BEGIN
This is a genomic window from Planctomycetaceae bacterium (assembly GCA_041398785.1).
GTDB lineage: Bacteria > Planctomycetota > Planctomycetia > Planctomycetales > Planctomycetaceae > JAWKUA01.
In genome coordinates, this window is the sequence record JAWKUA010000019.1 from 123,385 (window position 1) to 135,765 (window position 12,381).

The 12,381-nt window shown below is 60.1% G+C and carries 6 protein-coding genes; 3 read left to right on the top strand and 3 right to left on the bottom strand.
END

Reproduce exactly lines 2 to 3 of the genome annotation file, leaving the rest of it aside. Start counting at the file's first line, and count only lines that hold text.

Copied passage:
GTDB lineage: Bacteria > Planctomycetota > Planctomycetia > Planctomycetales > Planctomycetaceae > JAWKUA01.
In genome coordinates, this window is the sequence record JAWKUA010000019.1 from 123,385 (window position 1) to 135,765 (window position 12,381).